Ontario Releases Essential Services Criteria as Business Lockdown Begins

March 25, 2020

Following Premier Ford’s announcement of a province-wide lockdown on Monday, the Government of Ontario has released a list of “essential workplaces” that will be exempt from the requirement to cease operations as of midnight tonight (Tuesday, March 25, 2020). The list includes 74 separate business categories that are described in considerable detail. The accompanying press release reminds exempt employers that they must have physical distancing and hand-washing protocols in place.

Update: The Government has now released the list as Regulation 82/20 under the Emergency Management and Civil Protection Act. To better reflect the structure of the finalized Regulation, we have added the section “Business Closure Rules” and made changes to the first part of the section that follows it. We would also note that,  to assist Ontario businesses, a “Stop the Spread Business Information Line” has been established at 1-888-444-3659. (March 25, 2020)

Business Closure Rules (Schedule 1)

Regulation 82/20 consists primarily of two Schedules. Schedule 1 begins with the key provision: that as of 11:59 on March 24, 2020, that those who are responsible for non-essential workplaces must ensure that they are closed. However, the Schedule also makes three key clarifications:

  • Section 1(2) allows temporary access to a closed place of business for a range of purposes, including maintenance, inspections, repairs and security checks as well as accessing goods or supplies that are needed to operate the business remotely.
  • Section 1(3) states that the Regulation does not preclude the remote operation of a non-essential business by telephone or by means of mail or other forms of delivery, pick-up arrangements, etc.
  • Section 1(5) allows any business, whether classified as an essential workplace or not, to continue to support the operations of government, including the health care sector.

Essential Workplaces (Schedule 2)

Schedule 2 contains an extensive list of essential workplaces, including a supply chain exemption that applies to businesses that supply other essential businesses with support, supplies, systems or services that are necessary for them to operate (e.g. processing, packaging, delivery and maintenance).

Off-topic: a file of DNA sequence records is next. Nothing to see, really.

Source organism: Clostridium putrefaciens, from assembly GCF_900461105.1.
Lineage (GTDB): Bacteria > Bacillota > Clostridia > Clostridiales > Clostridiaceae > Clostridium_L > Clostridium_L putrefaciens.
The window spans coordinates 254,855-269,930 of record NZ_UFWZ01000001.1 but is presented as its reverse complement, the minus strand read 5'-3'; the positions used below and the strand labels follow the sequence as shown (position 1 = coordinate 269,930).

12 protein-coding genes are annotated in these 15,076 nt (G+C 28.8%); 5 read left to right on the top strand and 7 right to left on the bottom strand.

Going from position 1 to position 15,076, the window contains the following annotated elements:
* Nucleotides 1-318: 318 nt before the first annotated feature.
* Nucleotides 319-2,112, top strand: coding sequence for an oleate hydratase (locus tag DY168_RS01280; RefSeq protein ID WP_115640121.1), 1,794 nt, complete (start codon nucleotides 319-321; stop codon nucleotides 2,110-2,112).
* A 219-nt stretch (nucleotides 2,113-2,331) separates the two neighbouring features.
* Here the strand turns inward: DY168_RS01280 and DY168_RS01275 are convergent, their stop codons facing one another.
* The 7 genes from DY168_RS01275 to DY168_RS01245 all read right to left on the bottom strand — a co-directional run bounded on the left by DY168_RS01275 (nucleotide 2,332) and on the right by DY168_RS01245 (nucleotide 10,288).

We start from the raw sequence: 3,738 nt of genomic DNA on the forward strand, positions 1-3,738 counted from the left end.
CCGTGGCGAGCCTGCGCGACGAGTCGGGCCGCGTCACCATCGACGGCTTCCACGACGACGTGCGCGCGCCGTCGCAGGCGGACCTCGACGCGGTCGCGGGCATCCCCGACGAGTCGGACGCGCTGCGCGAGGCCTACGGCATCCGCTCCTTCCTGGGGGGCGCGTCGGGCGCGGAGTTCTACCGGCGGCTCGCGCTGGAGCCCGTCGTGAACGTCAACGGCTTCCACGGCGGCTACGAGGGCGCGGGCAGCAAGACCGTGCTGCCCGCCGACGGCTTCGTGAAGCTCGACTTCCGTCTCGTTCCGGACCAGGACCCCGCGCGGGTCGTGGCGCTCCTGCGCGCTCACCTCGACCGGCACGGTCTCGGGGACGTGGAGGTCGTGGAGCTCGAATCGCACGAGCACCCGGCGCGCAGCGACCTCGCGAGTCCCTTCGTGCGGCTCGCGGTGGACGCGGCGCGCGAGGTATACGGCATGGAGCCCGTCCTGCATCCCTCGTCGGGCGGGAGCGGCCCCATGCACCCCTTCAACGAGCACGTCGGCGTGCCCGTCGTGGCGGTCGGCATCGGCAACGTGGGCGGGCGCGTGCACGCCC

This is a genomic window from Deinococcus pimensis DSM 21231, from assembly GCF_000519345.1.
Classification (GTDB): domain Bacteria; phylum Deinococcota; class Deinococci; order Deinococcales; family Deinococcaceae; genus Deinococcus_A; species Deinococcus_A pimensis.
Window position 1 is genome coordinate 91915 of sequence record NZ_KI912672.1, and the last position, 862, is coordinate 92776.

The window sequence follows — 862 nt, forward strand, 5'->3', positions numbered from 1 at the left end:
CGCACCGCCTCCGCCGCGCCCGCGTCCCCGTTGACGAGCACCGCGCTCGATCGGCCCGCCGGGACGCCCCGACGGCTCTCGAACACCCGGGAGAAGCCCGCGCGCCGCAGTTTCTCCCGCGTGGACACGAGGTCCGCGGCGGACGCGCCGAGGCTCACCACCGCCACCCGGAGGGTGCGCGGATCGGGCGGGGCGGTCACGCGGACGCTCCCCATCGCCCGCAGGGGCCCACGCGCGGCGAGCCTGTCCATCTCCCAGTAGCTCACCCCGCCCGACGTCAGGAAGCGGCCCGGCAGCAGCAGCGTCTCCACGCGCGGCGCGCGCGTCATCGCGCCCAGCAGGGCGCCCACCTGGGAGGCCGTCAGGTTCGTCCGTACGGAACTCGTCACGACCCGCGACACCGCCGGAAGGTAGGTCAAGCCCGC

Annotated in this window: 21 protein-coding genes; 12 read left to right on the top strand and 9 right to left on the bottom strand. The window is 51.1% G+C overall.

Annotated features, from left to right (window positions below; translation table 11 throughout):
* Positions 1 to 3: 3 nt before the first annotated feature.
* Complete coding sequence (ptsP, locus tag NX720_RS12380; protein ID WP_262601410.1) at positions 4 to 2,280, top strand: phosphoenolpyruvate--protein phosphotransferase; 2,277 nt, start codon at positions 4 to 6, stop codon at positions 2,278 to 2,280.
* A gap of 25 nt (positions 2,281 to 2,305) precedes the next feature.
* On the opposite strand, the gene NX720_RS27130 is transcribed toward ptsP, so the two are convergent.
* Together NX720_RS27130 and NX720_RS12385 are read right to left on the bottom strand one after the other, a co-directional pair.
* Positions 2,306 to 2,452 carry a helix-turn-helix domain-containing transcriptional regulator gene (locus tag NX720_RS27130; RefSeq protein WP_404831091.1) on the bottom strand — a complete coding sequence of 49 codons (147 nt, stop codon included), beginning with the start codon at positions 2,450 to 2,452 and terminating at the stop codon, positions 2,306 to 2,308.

The list of essential workplaces includes the following, among others, with considerable additional detail about each in the Regulation itself: 

  • Retail and wholesaling
  • Food services and accommodations
  • Institutional, residential and industrial maintenance
  • Telecommunications and IT/Infrastructure service providers
  • Transportation
  • Manufacturing and production
  • Agriculture and food production
  • Construction
  • Financial activities
  • Resources, including mining
  • Environmental services
  • Utilities and community services
  • Communications industries
  • Research
  • Health care and seniors care and social services
  • Justice sector
  • Business inspections
  • Other businesses, such as leasing and rental services; mail and courier services; professional services; mortuary services; security services; staffing services; health and welfare of animal services and certain child-care services

The detailed list clarifies the extent to which each of the categories is exempt. Certain industries are exempt primarily with respect to those activities that contribute to an essential supply chain, which is one of the aspects of the essential workplaces announcement that will need to be analyzed further by many businesses.

As noted above, in the press release accompanying the list, the government emphasizes that “essential businesses are being asked to put into place any and all measures to safeguard the well-being of their employees on the front-lines.”

Workplaces That Are Not on the List?

The order encourages business that are not on the list to find alternative means of continuing operations by specifically mentioning that “the order does not preclude the provision of work and services by entities not on the list either online, by telephone or by mail/delivery.” Not surprisingly, remote work and online commerce are also encouraged for all businesses.

The information published by the government does not indicate whether there will be a process for businesses to be added to the list or a means to seek clarification as whether their business is an essential workplace.

Supply Chain Implications

The essential services orders and decrees that have been put in place by the provinces (Ontario, Quebec and Prince Edward Island) have some variations and differing degrees of detail. Although the major categories of businesses, goods and services are generally the same, the detailed variations may raise questions for businesses operating in a complex cross-jurisdictional supply chain.  

None of the provinces limit the goods or services to those provided within the respective province which promotes the continuation of the supply chain outside of provincial borders. However, the reverse may be more challenging if the supplier to an essential business is located in a different jurisdiction and that supplier is not an essential business in its own jurisdiction. 

Essential workplaces and other businesses operating remotely or through online commerce that are reviewing their supply chain risks should identify potential issues relating to these jurisdictional differences that are emerging as provinces and U.S. states look to impose similar restrictions.

DISCLAIMER: This publication is intended to convey general information about legal issues and developments as of the indicated date. It does not constitute legal advice and must not be treated or relied on as such. Please read our full disclaimer at www.stikeman.com/legal-notice.

Stay in Touch with Knowledge Hub